An organization will fear and despise loyal vulnerability assessors and others who point out vulnerabilities or suggest security changes more than malicious adversaries.
It'll often be considered "irresponsible" to point out security vulnerabilities (including the theoretical possibility that they might exist), but you'll rarely be called irresponsible for ignoring or covering them up.
Most people will assume everything is secure until provided strong evidence to the contrary--exactly backwards from a reasonable approach.
You Could've Knocked Me Over with a Feather Maxim 1:
Security managers, manufacturers, vendors, and end users will always be amazed at how easily their security products or programs can be defeated.
You Could've Knocked Me Over with a Feather Maxim 2:
Having been amazed once, security managers, manufacturers, vendors, and end users will be equally amazed the next time around.
That's Why They Pay Us the Big Bucks Maxim:
Security is nigh near impossible. It's extremely difficult to stop a determined adversary. Often the best you can do is discourage him, and maybe minimize the consequences when he does attack.
Throw the Bums Out Maxim:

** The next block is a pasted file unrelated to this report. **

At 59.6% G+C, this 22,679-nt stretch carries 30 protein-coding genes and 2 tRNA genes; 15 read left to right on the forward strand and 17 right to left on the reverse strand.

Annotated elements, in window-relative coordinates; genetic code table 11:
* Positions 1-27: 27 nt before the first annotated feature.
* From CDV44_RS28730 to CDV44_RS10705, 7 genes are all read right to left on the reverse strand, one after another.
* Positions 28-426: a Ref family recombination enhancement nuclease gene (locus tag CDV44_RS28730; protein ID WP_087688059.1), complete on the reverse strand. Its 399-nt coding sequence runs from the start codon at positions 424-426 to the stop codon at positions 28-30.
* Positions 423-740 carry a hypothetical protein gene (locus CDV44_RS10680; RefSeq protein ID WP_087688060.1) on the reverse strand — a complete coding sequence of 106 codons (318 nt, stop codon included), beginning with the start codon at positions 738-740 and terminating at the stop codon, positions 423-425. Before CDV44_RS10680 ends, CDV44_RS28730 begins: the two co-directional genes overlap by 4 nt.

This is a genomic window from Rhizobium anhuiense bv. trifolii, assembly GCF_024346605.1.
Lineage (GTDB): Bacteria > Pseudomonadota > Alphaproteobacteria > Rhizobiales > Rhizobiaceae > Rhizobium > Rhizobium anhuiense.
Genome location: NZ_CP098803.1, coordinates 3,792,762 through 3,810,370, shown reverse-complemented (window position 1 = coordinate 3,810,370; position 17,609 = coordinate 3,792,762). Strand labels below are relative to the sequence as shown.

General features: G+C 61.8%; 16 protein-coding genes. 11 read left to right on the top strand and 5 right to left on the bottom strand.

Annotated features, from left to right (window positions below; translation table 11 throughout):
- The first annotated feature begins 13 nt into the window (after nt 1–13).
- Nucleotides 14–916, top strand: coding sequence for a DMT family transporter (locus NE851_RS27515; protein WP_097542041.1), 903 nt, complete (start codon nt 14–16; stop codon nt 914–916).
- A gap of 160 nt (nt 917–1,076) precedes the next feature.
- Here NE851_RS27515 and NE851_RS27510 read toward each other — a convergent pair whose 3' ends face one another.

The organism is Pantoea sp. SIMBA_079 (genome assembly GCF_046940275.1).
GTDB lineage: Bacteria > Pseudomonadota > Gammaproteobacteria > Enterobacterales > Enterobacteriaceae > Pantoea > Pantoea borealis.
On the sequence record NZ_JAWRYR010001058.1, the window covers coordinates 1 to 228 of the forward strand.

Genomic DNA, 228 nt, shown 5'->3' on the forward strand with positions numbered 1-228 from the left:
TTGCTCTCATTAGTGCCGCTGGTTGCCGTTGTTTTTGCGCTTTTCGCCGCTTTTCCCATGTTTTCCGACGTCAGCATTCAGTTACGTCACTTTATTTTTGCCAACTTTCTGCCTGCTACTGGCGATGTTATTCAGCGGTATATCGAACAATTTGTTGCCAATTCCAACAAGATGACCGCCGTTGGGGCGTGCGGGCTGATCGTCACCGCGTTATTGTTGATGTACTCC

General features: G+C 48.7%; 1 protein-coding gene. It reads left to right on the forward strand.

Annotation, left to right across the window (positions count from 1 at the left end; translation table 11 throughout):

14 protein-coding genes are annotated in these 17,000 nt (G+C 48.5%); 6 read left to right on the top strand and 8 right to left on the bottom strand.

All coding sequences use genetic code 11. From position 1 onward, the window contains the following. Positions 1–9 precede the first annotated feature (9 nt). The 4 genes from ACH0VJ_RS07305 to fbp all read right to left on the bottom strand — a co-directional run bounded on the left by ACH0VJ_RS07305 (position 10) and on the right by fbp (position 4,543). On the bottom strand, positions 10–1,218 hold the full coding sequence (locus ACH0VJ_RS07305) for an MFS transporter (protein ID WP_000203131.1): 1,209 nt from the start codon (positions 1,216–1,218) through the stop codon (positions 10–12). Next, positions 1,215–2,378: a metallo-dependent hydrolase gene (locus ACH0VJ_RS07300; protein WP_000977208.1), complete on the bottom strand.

An organization that fires high- level security managers when there is a major security incident, or severely disciplines or fires low-level security personnel when there is a minor incident, will never have good security.
Better to be Lucky than Good Maxim:
Most of the time when security appears to be working, it's because no adversary is currently prepared to attack.
A Priest, a Minister, and a Rabbi Maxim:
People lacking imagination, skepticism, and a sense of humor should not work in the security field.
Mr. Spock Maxim:
The effectiveness of a security device, system, or program is inversely proportional to how angry or upset people get about the idea that there might be vulnerabilities.
Double Edge Sword Maxim:
Within a few months of its availability, new technology helps the bad guys at least as much as it helps the good guys.
Mission Creep Maxim:
Any given device, system, or program that is designed for inventory will very quickly come to be viewed--quite incorrectly--as a security device, system, or program.